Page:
Tell us a little about Hannibal and your work with him so far on this piece.
One Land, One River, One People: First, I think this is an extraordinary title. I think it sums up who Hannibal is as a person. He embraces the whole world, and when one meets him you feel embraced by him. And by doing so he is embracing many different musical genres. In music, so-called "classical" music in general, we tend to put things in small boxes. And that's perhaps a metaphor for what happens in our world today. Everybody wants to define who they are and stay there but at the end of the day we live together. And there's a force that is beyond everything, which is harmony. And music is harmony, and Hannibal uses music to break all boundaries and bring everyone together. Hannibal is just an open heart and his music is an open heart. When I communicate with him he's very specific about what he wants. But it's never in musical terms: it's never about being faster, or slower, or louder: it's about being more driven or drawn to a different energy.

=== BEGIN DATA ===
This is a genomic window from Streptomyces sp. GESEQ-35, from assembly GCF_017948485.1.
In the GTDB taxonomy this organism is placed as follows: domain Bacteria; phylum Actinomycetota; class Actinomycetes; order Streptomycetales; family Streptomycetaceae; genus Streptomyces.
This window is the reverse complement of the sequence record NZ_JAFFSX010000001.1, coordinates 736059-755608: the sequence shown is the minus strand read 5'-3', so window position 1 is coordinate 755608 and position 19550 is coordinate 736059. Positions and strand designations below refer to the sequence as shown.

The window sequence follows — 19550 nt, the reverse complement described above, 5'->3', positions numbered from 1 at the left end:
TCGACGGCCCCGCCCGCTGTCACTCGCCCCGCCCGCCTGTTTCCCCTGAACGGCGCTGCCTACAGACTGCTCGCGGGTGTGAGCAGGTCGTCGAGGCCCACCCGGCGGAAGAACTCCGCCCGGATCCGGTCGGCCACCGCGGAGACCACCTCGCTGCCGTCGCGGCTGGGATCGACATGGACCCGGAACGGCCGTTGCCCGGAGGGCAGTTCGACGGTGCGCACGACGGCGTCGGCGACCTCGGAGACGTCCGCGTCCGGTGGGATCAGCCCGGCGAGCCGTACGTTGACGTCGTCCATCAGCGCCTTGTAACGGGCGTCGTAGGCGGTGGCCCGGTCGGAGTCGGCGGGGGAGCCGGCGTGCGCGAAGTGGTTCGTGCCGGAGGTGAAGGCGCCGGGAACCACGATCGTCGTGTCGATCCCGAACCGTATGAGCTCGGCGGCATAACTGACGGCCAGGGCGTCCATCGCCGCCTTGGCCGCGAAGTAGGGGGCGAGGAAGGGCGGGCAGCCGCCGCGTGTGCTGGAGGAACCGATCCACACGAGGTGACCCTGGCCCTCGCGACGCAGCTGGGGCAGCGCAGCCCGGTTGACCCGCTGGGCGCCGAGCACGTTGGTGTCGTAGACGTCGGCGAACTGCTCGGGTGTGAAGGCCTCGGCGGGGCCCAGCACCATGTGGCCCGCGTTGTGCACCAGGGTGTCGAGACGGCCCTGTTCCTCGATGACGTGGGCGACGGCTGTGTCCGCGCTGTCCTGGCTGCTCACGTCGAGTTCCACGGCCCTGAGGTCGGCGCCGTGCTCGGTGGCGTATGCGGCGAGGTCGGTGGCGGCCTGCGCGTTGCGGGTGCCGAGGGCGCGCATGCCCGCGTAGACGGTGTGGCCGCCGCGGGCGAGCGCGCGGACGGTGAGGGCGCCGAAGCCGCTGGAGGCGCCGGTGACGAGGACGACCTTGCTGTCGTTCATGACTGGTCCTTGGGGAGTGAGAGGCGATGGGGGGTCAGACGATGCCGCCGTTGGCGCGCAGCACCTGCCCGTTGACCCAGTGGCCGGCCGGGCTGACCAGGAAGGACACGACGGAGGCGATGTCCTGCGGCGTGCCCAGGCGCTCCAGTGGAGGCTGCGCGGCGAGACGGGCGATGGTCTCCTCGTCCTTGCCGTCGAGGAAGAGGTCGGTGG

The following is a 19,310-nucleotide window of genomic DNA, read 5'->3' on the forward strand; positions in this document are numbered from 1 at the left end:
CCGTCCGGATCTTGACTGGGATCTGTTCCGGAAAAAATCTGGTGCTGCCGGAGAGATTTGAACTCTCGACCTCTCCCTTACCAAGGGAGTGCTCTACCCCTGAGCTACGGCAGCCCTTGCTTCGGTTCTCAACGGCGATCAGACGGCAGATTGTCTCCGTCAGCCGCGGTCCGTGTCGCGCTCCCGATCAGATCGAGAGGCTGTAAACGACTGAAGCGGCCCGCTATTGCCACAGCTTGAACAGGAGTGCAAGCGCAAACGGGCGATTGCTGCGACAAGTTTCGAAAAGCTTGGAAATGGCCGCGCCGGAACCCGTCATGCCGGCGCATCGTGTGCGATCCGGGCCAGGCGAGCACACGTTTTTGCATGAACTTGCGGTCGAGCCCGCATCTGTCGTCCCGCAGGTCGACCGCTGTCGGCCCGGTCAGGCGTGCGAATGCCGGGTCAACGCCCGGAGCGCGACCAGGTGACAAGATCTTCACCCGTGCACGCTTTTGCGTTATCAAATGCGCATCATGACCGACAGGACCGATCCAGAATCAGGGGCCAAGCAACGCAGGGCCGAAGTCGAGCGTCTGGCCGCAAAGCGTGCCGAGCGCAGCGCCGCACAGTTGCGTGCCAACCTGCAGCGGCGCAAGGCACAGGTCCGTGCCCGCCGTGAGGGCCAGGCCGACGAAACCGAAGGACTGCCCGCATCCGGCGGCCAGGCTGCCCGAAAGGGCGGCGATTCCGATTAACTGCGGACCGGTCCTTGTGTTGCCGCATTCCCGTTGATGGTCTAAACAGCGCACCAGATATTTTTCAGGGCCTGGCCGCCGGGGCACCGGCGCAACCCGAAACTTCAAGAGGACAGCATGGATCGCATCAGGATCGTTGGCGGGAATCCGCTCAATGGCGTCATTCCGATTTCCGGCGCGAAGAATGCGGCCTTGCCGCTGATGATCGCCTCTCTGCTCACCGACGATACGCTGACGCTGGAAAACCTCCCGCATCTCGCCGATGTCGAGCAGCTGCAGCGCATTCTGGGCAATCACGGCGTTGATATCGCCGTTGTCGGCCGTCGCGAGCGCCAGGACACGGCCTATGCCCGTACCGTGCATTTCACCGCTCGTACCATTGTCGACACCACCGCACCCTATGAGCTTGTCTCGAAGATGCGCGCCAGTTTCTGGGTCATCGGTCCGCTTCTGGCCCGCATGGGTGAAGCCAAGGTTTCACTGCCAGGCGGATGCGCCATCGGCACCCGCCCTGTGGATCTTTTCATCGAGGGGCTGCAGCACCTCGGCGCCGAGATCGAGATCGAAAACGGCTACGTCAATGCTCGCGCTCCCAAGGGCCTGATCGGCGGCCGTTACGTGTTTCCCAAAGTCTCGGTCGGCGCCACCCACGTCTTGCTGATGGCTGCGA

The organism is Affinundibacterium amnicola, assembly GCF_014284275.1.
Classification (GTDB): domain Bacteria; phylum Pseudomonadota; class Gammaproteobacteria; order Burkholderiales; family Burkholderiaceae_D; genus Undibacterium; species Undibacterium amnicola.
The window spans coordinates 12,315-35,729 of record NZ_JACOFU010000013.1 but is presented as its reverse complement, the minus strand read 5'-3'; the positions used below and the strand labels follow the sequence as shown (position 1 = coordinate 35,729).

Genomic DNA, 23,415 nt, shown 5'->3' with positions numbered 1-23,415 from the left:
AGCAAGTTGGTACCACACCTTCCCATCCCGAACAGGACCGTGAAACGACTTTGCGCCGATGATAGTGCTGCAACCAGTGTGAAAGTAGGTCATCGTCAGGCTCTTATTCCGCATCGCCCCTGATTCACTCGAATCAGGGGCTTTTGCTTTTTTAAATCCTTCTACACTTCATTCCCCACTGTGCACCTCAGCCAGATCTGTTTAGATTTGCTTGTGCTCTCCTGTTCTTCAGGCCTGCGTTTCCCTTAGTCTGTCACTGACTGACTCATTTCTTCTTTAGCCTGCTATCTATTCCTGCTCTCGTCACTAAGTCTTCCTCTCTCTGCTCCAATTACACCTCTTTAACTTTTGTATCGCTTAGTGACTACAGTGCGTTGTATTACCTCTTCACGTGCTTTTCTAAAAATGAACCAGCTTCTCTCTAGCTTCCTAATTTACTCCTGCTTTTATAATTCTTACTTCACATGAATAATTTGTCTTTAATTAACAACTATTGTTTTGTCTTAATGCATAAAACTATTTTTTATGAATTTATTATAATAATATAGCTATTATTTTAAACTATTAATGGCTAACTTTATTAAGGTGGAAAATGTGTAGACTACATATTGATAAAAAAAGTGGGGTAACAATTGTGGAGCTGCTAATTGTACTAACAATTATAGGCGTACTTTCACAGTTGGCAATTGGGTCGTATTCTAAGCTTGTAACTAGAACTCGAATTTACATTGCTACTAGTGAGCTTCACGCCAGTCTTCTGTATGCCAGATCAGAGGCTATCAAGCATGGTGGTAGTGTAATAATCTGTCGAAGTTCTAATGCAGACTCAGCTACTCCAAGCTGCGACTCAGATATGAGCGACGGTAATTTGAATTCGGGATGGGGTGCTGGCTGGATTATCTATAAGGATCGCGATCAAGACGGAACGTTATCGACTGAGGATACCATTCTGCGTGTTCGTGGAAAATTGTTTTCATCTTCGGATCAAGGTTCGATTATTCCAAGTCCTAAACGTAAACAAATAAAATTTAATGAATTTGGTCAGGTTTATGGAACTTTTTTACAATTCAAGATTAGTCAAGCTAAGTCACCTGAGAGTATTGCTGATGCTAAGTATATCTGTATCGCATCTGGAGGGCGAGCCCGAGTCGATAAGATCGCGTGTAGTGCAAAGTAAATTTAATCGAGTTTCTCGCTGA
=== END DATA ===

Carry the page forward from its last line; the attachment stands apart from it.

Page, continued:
How does Hannibal's piece fit into the entire program?
The Sibelius [Symphony No. 5] and Copland [Appalachian Spring] on this program is music that has been strongly associated with a certain love of country. Music, we have to remember, is a powerful force to bring us all together. And season after season, we need and want those projects (last season was Bernstein's MASS). And I'm looking forward to having this piece by Hannibal bring us all together in Philadelphia and in the world.
Hannibal's One Land, One River, One People will be performed November 13-15.